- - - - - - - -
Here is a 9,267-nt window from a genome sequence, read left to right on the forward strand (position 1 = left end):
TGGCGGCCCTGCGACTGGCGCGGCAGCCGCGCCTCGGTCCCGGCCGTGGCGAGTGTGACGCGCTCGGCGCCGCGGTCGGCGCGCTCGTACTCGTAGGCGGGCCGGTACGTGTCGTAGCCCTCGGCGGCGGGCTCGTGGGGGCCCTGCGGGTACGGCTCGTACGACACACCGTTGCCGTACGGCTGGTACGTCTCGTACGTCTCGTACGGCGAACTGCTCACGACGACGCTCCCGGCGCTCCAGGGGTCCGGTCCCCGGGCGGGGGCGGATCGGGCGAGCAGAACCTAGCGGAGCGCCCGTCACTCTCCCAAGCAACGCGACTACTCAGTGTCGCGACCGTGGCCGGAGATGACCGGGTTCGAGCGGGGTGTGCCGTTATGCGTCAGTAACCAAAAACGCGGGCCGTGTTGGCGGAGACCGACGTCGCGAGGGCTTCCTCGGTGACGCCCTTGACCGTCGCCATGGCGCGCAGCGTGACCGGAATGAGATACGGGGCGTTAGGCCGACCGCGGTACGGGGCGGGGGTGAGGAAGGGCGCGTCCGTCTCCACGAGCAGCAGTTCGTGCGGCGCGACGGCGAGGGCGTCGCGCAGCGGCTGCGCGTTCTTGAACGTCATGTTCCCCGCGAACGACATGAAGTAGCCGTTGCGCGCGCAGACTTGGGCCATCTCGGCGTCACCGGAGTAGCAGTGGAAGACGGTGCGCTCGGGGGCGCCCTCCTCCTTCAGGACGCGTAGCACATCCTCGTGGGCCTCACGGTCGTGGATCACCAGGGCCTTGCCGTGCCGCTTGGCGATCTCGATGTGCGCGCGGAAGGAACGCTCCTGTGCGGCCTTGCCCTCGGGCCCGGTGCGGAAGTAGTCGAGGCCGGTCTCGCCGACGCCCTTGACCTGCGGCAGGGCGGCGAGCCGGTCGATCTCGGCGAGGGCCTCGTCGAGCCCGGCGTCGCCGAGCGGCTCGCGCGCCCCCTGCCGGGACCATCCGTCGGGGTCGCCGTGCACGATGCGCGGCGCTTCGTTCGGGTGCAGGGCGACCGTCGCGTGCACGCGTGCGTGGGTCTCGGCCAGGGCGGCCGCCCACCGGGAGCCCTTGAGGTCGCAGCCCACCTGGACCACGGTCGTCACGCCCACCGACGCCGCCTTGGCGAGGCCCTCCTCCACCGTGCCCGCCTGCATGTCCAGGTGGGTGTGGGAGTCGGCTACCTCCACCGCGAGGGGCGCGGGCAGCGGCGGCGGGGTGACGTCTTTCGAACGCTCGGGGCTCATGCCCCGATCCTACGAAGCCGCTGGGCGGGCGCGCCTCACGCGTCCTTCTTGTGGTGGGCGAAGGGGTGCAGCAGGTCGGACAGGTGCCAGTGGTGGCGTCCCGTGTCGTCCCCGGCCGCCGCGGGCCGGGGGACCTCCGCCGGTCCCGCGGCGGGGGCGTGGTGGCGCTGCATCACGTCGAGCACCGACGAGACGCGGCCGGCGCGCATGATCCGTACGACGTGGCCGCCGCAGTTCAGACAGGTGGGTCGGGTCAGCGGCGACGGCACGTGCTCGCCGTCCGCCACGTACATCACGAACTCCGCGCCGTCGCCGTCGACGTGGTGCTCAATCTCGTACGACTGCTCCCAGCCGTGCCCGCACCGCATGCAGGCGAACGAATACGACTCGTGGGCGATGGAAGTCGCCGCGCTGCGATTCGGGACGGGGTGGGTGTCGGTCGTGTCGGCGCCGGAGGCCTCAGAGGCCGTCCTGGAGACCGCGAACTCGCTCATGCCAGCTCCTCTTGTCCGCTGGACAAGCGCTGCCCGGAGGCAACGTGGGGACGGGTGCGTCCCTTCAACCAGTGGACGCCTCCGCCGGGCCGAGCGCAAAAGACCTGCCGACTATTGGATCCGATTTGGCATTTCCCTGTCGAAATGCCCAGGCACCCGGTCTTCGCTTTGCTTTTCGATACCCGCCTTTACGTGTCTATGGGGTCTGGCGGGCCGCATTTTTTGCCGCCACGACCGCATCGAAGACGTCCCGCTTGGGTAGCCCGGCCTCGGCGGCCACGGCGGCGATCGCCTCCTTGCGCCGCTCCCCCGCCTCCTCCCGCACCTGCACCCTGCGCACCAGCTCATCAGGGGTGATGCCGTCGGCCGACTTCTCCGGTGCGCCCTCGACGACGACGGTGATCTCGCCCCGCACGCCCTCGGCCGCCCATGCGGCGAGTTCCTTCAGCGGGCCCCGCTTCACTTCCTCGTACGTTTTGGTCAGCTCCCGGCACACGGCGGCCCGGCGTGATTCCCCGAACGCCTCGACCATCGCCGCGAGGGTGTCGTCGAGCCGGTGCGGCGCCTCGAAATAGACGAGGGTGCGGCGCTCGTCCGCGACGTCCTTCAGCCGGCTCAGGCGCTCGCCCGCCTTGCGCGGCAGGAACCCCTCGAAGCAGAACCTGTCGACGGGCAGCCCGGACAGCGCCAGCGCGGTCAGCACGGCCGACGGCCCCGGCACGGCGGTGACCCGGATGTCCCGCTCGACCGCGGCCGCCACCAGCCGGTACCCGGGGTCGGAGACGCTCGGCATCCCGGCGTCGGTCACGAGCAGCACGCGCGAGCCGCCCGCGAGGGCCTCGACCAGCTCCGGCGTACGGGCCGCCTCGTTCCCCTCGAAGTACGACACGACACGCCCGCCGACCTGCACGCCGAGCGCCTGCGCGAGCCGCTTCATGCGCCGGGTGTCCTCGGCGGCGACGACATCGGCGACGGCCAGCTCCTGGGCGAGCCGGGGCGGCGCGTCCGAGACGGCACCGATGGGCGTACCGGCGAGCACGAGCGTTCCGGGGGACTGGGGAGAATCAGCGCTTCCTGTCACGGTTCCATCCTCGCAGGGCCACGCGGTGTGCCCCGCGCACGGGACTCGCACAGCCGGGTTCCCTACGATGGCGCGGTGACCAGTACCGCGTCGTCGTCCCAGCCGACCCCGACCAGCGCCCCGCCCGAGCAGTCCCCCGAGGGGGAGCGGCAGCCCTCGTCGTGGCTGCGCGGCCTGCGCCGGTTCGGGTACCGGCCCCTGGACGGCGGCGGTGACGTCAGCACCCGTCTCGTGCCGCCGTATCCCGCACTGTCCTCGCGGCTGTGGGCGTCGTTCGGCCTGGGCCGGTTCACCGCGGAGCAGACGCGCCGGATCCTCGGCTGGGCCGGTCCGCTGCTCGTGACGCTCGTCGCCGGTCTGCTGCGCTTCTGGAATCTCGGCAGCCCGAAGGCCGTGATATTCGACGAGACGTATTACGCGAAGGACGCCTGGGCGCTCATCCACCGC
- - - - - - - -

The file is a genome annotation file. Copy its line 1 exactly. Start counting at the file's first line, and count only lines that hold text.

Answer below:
Here is a 9,267-nt window from a genome sequence, read left to right on the forward strand (position 1 = left end):